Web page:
Molecular Dynamics Using Atomic-Resolution Structure Reveal Structural Fluctuations that May Lead to Polymerization of Human Cu-Zn Superoxide Dismutase.Strange, R.W., Yong, C.W., Smith, W., Hasnain, S.S.
(2007) Proc Natl Acad Sci U S A 104: 10040
- PubMed: 17548825
- DOI: 10.1073/pnas.0703857104
- Primary Citation of Related Structures:
- PubMed Abstract:
Mutations of the gene encoding Cu-Zn superoxide dismutase (SOD1) cause 20% of the familial cases of the progressive neurodegenerative disease ALS. A growing body of evidence suggests that in familial ALS (FALS) it is the molecular behavior of the metal-d ...
Mutations of the gene encoding Cu-Zn superoxide dismutase (SOD1) cause 20% of the familial cases of the progressive neurodegenerative disease ALS. A growing body of evidence suggests that in familial ALS (FALS) it is the molecular behavior of the metal-depleted SOD1 dimer that leads to a gain of toxic properties by misfolding, unfolding, and aggregation. Structural studies have so far provided static snapshots on the behavior of the wild-type enzyme and some of the FALS mutants. New approaches are required to map out the structural trajectories of the molecule. Here, using our 1.15-A resolution structure of fully metallated human SOD1 and highly parallelized molecular dynamics code on a high-performance capability computer, we have undertaken molecular dynamics calculations to 4,000 ps to reveal the first stages of misfolding caused by metal deletion. Large spatial and temporal fluctuations of the "electrostatic" and "Zn-binding" loops adjacent to the metal-binding sites are observed in the apo-enzyme relative to the fully metallated dimer. These early misfolding events expose the beta-barrels of the dimer to the external environment, allowing close interactions with adjacent molecules. Protection of the beta-edge of the protein can be partially restored by incorporating a single Zn molecule per dimer. These calculations reveal an essential step in the formation of the experimentally observed self-aggregations of metal-depleted FALS mutant SOD1. This result also has implications for the role of demetallated wild-type SOD1 in sporadic cases of ALS, for which the molecular cause still remains undiscovered.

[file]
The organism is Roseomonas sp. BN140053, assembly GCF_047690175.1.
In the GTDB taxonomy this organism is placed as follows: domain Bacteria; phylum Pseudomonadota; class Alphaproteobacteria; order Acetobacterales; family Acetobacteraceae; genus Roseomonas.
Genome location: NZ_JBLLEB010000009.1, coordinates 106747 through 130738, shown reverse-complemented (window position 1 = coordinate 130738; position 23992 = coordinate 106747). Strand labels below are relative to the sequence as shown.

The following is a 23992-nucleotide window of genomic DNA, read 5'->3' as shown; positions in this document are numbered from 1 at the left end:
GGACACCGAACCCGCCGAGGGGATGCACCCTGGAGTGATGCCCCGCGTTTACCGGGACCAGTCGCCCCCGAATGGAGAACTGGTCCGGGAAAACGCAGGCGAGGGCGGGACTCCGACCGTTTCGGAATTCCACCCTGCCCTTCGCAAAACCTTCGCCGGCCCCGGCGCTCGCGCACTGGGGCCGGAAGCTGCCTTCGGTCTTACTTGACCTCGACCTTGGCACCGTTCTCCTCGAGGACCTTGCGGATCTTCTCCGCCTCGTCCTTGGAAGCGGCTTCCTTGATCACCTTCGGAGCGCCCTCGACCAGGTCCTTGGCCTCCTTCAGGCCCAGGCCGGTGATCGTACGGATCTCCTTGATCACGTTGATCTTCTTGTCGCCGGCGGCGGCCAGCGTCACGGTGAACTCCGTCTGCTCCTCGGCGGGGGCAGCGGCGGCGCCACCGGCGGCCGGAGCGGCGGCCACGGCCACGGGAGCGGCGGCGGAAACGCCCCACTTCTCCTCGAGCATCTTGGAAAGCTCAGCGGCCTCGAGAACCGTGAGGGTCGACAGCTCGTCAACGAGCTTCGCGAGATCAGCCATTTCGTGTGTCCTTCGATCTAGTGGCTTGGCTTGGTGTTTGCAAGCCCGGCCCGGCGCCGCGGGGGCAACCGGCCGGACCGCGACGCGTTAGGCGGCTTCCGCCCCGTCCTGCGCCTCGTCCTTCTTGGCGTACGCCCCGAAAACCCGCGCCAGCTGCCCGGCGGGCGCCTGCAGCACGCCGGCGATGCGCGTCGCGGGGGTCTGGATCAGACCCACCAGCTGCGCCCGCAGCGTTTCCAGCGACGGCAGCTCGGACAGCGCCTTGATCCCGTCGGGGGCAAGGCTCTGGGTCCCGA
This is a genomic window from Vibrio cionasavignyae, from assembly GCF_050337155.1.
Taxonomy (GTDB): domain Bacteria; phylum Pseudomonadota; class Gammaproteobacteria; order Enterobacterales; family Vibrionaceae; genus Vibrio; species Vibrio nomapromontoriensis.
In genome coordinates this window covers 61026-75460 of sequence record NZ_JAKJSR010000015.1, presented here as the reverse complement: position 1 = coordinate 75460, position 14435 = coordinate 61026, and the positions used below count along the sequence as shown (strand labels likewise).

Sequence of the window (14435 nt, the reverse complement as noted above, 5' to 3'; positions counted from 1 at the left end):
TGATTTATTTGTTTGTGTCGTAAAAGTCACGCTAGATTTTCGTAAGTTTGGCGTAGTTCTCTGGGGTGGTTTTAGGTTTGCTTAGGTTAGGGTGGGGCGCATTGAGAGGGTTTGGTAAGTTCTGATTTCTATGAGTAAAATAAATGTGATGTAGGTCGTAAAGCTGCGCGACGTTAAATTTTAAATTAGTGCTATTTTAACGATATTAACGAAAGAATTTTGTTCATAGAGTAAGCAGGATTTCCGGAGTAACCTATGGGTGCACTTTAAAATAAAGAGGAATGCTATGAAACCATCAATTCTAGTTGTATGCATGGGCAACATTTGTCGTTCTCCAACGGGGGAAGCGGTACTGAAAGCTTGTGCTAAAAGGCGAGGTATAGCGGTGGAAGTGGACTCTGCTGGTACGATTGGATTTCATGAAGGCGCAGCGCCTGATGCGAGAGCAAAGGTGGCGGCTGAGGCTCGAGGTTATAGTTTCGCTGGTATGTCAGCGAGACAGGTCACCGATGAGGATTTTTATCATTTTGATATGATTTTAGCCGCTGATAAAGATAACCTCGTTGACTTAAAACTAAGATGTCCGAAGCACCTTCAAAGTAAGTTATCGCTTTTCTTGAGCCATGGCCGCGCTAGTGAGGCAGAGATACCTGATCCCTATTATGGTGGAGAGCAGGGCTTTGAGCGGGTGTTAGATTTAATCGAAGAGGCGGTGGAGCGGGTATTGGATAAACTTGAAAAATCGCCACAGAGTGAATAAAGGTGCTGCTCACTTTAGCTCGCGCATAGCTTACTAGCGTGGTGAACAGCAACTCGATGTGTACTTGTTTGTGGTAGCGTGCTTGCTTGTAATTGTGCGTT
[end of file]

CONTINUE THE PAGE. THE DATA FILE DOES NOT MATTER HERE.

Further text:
Molecular Biophysics Group and Department of Computational Science and Engineering, Science and Technology Facilities Council, Daresbury Laboratory, Warrington, Cheshire WA4 4AD, United Kingdom.